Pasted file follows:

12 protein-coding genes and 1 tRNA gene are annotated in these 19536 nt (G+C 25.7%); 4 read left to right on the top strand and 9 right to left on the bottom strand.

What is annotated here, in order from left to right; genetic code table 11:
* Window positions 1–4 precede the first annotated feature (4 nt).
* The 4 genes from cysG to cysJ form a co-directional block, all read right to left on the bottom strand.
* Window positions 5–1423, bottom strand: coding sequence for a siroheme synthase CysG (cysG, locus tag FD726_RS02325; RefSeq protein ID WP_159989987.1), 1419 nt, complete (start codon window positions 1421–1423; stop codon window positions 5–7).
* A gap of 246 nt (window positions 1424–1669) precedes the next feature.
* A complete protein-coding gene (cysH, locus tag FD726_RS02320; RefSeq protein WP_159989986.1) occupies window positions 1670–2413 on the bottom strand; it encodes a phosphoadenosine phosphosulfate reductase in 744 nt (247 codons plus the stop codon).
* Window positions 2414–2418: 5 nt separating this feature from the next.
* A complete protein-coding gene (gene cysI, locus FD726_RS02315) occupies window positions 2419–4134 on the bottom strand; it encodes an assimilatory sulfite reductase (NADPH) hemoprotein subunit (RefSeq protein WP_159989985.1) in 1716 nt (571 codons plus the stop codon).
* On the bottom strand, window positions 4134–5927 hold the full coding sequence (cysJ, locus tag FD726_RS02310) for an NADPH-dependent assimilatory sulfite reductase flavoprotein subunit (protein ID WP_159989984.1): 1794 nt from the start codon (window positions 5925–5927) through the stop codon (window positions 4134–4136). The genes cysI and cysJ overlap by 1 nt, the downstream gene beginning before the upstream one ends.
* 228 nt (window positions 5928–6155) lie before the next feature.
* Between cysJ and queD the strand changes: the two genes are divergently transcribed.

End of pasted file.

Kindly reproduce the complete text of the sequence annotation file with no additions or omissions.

12 protein-coding genes and 1 tRNA gene are annotated in these 19536 nt (G+C 25.7%); 4 read left to right on the top strand and 9 right to left on the bottom strand.

What is annotated here, in order from left to right; genetic code table 11:
* Window positions 1–4 precede the first annotated feature (4 nt).
* The 4 genes from cysG to cysJ form a co-directional block, all read right to left on the bottom strand.
* Window positions 5–1423, bottom strand: coding sequence for a siroheme synthase CysG (cysG, locus tag FD726_RS02325; RefSeq protein ID WP_159989987.1), 1419 nt, complete (start codon window positions 1421–1423; stop codon window positions 5–7).
* A gap of 246 nt (window positions 1424–1669) precedes the next feature.
* A complete protein-coding gene (cysH, locus tag FD726_RS02320; RefSeq protein WP_159989986.1) occupies window positions 1670–2413 on the bottom strand; it encodes a phosphoadenosine phosphosulfate reductase in 744 nt (247 codons plus the stop codon).
* Window positions 2414–2418: 5 nt separating this feature from the next.
* A complete protein-coding gene (gene cysI, locus FD726_RS02315) occupies window positions 2419–4134 on the bottom strand; it encodes an assimilatory sulfite reductase (NADPH) hemoprotein subunit (RefSeq protein WP_159989985.1) in 1716 nt (571 codons plus the stop codon).
* On the bottom strand, window positions 4134–5927 hold the full coding sequence (cysJ, locus tag FD726_RS02310) for an NADPH-dependent assimilatory sulfite reductase flavoprotein subunit (protein ID WP_159989984.1): 1794 nt from the start codon (window positions 5925–5927) through the stop codon (window positions 4134–4136). The genes cysI and cysJ overlap by 1 nt, the downstream gene beginning before the upstream one ends.
* 228 nt (window positions 5928–6155) lie before the next feature.
* Between cysJ and queD the strand changes: the two genes are divergently transcribed.